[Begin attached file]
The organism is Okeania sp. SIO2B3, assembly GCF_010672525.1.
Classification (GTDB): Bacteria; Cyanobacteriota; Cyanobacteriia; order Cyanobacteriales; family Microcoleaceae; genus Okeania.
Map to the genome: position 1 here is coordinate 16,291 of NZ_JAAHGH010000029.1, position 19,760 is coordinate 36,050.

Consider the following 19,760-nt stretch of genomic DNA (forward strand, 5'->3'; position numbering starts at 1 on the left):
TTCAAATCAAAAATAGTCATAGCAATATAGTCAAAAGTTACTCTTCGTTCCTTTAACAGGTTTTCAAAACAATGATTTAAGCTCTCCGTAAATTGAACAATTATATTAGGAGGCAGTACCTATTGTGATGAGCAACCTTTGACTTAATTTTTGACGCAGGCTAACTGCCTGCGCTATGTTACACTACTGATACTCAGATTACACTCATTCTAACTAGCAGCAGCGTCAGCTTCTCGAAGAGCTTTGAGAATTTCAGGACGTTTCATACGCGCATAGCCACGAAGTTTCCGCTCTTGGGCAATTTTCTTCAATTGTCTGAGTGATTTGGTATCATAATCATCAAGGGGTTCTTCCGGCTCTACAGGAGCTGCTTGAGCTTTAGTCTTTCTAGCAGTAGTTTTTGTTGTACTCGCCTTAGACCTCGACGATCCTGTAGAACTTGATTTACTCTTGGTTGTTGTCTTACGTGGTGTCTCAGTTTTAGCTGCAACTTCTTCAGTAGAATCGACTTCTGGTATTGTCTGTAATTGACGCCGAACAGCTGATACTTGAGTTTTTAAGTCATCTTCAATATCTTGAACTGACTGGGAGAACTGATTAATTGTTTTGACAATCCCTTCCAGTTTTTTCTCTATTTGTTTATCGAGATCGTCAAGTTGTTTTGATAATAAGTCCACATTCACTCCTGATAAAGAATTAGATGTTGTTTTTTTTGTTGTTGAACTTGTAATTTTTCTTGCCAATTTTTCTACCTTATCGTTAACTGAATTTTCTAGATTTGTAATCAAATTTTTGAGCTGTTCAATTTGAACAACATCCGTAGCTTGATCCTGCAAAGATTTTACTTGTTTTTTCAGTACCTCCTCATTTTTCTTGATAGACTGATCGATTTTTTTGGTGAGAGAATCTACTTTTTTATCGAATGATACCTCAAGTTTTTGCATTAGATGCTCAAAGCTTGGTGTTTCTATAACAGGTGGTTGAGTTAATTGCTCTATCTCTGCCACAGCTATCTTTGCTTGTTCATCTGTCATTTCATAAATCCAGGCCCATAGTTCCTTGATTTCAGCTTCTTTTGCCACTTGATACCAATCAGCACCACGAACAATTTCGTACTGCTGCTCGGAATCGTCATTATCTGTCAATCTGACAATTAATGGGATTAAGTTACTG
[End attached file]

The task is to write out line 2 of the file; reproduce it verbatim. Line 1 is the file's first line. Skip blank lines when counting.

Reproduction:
Classification (GTDB): Bacteria; Cyanobacteriota; Cyanobacteriia; order Cyanobacteriales; family Microcoleaceae; genus Okeania.